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  • Place of origin:

    Portugal (made)

  • Date:

    1700-1750 (made)

  • Artist/Maker:


  • Materials and Techniques:

    Gold set with table- and rose-cut diamonds

  • Credit Line:

    Bequeathed by Mrs Geoffrey Webb

  • Museum number:


  • Gallery location:

    In Storage

In the 17th century, new ways of cutting gems, particularly diamonds, led to a new style of jewellery throughout Europe, in which the gems themselves had greater prominence. This pendant, made from sheet gold cut in a delicate openwork pattern resembling filigree and set with facetted diamonds in raised settings, is typical of that trend. This specific design, known as a sequilé pendant, is mainly found in Portugal, where it became part of the traditional costume in the 19th century.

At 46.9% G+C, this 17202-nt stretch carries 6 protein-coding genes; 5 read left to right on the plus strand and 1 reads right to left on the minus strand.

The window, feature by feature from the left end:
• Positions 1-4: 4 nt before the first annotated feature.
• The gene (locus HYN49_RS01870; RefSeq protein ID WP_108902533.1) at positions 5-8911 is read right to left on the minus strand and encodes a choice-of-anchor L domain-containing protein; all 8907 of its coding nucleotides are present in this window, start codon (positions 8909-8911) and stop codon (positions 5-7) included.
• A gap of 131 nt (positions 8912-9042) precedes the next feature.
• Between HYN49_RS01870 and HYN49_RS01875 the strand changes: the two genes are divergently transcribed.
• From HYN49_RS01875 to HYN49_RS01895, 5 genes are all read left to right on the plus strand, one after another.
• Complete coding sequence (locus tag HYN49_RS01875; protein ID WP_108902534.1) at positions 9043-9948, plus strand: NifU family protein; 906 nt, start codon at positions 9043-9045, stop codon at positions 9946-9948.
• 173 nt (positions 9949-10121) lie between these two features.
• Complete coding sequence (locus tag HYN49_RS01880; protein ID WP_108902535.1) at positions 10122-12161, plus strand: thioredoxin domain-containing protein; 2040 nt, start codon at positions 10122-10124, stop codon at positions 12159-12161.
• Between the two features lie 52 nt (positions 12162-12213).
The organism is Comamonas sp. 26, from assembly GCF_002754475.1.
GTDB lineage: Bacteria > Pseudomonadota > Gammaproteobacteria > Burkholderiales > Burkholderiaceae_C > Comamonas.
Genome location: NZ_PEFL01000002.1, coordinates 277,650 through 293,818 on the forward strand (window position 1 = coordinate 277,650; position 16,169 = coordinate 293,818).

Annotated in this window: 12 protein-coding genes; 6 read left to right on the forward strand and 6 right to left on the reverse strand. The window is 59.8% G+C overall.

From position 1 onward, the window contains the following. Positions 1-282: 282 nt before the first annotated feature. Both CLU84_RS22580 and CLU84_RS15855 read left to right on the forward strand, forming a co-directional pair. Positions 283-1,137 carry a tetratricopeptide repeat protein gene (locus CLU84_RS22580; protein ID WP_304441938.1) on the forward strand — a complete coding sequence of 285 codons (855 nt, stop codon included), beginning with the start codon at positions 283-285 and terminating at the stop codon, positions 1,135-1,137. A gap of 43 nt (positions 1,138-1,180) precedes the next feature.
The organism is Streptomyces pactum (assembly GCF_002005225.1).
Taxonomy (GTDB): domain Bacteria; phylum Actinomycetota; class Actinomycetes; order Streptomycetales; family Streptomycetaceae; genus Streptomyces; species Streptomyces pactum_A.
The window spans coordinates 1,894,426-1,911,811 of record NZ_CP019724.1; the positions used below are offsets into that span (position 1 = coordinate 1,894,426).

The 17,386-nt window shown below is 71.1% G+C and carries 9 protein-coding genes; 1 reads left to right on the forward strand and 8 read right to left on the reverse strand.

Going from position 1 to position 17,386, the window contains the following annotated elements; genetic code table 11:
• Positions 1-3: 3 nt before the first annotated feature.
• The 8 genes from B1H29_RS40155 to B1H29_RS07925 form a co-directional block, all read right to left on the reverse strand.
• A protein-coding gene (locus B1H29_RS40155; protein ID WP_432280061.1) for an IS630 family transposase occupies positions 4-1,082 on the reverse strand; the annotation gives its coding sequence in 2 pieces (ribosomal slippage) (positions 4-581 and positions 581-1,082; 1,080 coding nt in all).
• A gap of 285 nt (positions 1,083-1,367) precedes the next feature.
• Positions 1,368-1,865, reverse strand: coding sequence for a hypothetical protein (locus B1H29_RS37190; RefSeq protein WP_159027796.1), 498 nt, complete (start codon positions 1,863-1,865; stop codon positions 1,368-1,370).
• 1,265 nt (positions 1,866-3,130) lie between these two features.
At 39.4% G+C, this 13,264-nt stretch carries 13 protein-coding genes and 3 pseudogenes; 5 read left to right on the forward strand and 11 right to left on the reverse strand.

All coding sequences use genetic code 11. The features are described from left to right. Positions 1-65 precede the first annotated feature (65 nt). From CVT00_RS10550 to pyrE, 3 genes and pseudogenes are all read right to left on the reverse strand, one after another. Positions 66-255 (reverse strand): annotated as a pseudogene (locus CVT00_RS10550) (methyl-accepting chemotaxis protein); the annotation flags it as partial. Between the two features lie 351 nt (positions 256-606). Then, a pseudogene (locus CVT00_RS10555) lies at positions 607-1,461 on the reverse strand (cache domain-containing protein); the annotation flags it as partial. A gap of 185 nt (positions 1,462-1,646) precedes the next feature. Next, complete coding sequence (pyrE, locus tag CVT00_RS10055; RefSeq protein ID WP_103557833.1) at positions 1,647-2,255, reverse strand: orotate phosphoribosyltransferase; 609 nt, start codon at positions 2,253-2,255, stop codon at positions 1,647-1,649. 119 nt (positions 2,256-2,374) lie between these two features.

Physical description

Oval two-part pierced gold pendant set with diamonds in closed settings. There are four smaller pendants attached to its lower edges, two at either side, and two more hanging in internal spaces at the top. There is a loop for suspension on the back at the top, and traces of an additional brooch fitting.

Place of Origin

Portugal (made)


1700-1750 (made)



Materials and Techniques

Gold set with table- and rose-cut diamonds


Height: 6.7 cm, Width: 3.5 cm, Depth: 0.8 cm

Descriptive line

Gold pendant (sequilé), set with table- and rose-cut diamonds, Portugal, 1700-1750.


Gold; Diamond


Jewellery; Metalwork


Metalwork Collection

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